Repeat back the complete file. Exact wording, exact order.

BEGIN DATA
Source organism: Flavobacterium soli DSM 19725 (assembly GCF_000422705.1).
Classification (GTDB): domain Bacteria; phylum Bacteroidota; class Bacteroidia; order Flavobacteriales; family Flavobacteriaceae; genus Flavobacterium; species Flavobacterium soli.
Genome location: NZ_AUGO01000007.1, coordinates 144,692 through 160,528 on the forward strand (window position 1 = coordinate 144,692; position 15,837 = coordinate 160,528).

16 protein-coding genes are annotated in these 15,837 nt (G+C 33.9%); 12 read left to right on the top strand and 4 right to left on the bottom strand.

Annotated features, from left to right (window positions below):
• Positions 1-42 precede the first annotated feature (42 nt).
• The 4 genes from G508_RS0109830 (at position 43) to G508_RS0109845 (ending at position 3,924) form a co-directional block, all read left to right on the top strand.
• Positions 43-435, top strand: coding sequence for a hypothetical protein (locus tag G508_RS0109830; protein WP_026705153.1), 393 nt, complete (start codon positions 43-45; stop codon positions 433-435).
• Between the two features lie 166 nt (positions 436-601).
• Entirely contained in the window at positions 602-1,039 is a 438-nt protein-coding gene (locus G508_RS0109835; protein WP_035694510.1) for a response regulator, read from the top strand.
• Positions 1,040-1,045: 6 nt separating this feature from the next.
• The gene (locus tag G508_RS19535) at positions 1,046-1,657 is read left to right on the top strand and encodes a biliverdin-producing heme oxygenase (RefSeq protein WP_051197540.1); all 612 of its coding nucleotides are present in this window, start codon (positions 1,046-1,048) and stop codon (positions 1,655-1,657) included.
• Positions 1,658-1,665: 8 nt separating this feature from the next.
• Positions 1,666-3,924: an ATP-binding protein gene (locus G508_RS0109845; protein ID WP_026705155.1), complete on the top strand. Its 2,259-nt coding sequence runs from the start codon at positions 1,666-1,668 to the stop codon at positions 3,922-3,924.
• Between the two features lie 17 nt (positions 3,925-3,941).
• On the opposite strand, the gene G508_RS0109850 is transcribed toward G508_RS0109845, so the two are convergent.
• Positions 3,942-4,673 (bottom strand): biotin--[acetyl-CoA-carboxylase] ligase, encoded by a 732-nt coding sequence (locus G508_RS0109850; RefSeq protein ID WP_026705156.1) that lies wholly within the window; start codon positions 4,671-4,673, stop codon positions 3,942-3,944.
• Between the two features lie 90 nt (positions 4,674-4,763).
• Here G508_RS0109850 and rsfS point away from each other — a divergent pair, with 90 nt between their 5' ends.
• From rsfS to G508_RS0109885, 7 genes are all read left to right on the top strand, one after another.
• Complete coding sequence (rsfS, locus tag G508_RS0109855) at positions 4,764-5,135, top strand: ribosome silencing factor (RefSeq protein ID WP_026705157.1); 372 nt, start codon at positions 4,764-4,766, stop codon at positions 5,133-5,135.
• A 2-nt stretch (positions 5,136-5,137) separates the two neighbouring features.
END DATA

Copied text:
Source organism: Flavobacterium soli DSM 19725 (assembly GCF_000422705.1).
Classification (GTDB): domain Bacteria; phylum Bacteroidota; class Bacteroidia; order Flavobacteriales; family Flavobacteriaceae; genus Flavobacterium; species Flavobacterium soli.
Genome location: NZ_AUGO01000007.1, coordinates 144,692 through 160,528 on the forward strand (window position 1 = coordinate 144,692; position 15,837 = coordinate 160,528).

16 protein-coding genes are annotated in these 15,837 nt (G+C 33.9%); 12 read left to right on the top strand and 4 right to left on the bottom strand.

Annotated features, from left to right (window positions below):
• Positions 1-42 precede the first annotated feature (42 nt).
• The 4 genes from G508_RS0109830 (at position 43) to G508_RS0109845 (ending at position 3,924) form a co-directional block, all read left to right on the top strand.
• Positions 43-435, top strand: coding sequence for a hypothetical protein (locus tag G508_RS0109830; protein WP_026705153.1), 393 nt, complete (start codon positions 43-45; stop codon positions 433-435).
• Between the two features lie 166 nt (positions 436-601).
• Entirely contained in the window at positions 602-1,039 is a 438-nt protein-coding gene (locus G508_RS0109835; protein WP_035694510.1) for a response regulator, read from the top strand.
• Positions 1,040-1,045: 6 nt separating this feature from the next.
• The gene (locus tag G508_RS19535) at positions 1,046-1,657 is read left to right on the top strand and encodes a biliverdin-producing heme oxygenase (RefSeq protein WP_051197540.1); all 612 of its coding nucleotides are present in this window, start codon (positions 1,046-1,048) and stop codon (positions 1,655-1,657) included.
• Positions 1,658-1,665: 8 nt separating this feature from the next.
• Positions 1,666-3,924: an ATP-binding protein gene (locus G508_RS0109845; protein ID WP_026705155.1), complete on the top strand. Its 2,259-nt coding sequence runs from the start codon at positions 1,666-1,668 to the stop codon at positions 3,922-3,924.
• Between the two features lie 17 nt (positions 3,925-3,941).
• On the opposite strand, the gene G508_RS0109850 is transcribed toward G508_RS0109845, so the two are convergent.
• Positions 3,942-4,673 (bottom strand): biotin--[acetyl-CoA-carboxylase] ligase, encoded by a 732-nt coding sequence (locus G508_RS0109850; RefSeq protein ID WP_026705156.1) that lies wholly within the window; start codon positions 4,671-4,673, stop codon positions 3,942-3,944.
• Between the two features lie 90 nt (positions 4,674-4,763).
• Here G508_RS0109850 and rsfS point away from each other — a divergent pair, with 90 nt between their 5' ends.
• From rsfS to G508_RS0109885, 7 genes are all read left to right on the top strand, one after another.
• Complete coding sequence (rsfS, locus tag G508_RS0109855) at positions 4,764-5,135, top strand: ribosome silencing factor (RefSeq protein ID WP_026705157.1); 372 nt, start codon at positions 4,764-4,766, stop codon at positions 5,133-5,135.
• A 2-nt stretch (positions 5,136-5,137) separates the two neighbouring features.